Keeley never acted like the star he was. He was never above offering a helping hand or advice to other rodeo athletes. That guidance extended to the younger Kramps.
“Glen took the time to help all of us steer riders – pulling our ropes, encouraging us, coaching us,” Kramps said. “I was younger and more inexperienced, but he treated me like I was his equal.
“As the years passed on and I got the opportunity to start competing against him and traveling with him, you can imagine what that meant to me. I was with my hero.”
Scott Schiffner was a decade younger than Keeley, but he knew him well growing up.
“He packed me around as a steer rider when I was a boy, and I got to go with him a little bit as a bull rider,” Schiffner said.
“I remember being at Rodeo Houston with him, following him around. He introduced me to every single person we came across – not just bull riders: committee members, fans, staff.”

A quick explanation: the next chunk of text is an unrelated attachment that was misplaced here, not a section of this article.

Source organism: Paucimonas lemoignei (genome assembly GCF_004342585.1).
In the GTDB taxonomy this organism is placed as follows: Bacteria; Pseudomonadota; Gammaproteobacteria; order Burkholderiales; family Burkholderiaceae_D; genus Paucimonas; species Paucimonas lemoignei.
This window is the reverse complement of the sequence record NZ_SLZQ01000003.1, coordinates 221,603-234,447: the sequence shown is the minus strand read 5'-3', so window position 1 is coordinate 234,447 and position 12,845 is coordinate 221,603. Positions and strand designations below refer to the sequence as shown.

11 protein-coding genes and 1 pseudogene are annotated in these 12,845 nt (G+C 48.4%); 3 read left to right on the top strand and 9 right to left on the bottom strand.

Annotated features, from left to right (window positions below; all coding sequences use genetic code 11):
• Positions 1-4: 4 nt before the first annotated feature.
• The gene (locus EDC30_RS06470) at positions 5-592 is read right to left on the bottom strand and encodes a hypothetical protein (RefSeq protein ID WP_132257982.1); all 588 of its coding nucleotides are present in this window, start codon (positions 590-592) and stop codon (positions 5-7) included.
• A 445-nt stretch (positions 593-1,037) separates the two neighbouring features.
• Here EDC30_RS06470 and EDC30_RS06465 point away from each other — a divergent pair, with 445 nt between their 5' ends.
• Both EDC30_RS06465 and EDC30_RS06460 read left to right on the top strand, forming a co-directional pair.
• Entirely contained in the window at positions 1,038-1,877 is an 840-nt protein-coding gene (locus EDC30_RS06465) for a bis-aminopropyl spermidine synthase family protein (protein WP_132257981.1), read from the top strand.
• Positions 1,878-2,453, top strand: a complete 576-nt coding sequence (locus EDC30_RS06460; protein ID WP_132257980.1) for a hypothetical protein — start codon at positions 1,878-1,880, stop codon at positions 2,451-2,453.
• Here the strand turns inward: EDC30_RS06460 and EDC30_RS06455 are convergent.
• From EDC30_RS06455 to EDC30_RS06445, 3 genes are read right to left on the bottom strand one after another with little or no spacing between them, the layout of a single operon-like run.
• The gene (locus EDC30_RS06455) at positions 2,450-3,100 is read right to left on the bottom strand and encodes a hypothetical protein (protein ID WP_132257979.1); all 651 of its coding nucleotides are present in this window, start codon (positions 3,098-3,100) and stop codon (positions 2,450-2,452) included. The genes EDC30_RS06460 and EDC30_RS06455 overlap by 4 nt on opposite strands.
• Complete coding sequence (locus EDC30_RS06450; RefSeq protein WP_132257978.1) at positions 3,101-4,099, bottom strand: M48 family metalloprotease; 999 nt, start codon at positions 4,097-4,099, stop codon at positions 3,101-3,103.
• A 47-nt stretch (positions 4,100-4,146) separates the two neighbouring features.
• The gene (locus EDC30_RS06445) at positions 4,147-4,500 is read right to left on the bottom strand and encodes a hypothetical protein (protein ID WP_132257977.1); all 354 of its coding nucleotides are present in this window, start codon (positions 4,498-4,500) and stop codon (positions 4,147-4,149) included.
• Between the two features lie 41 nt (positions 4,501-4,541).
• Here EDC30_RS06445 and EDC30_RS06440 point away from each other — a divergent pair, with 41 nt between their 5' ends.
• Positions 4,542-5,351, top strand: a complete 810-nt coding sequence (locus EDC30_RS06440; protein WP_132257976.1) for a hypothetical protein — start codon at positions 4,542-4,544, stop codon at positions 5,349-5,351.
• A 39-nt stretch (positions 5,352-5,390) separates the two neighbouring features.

When Schiffner inquired into how he knew so many people, Keeley rattled off when and where he’d met them before. It turned out that Keeley never forgot a face or a name.
“He had the greatest memory for people of anyone I’ve ever seen,” Schiffner said. “Four years later, he could see someone again – that he’d only met once – and he’d remember their name. That was part of the magic of Glen. That is what drew people to him. He made people feel special and good because he took the time to visit with them, and he never forgot anyone.”
One thing Schiffner won’t forget was how Keeley would spur a bull while riding it.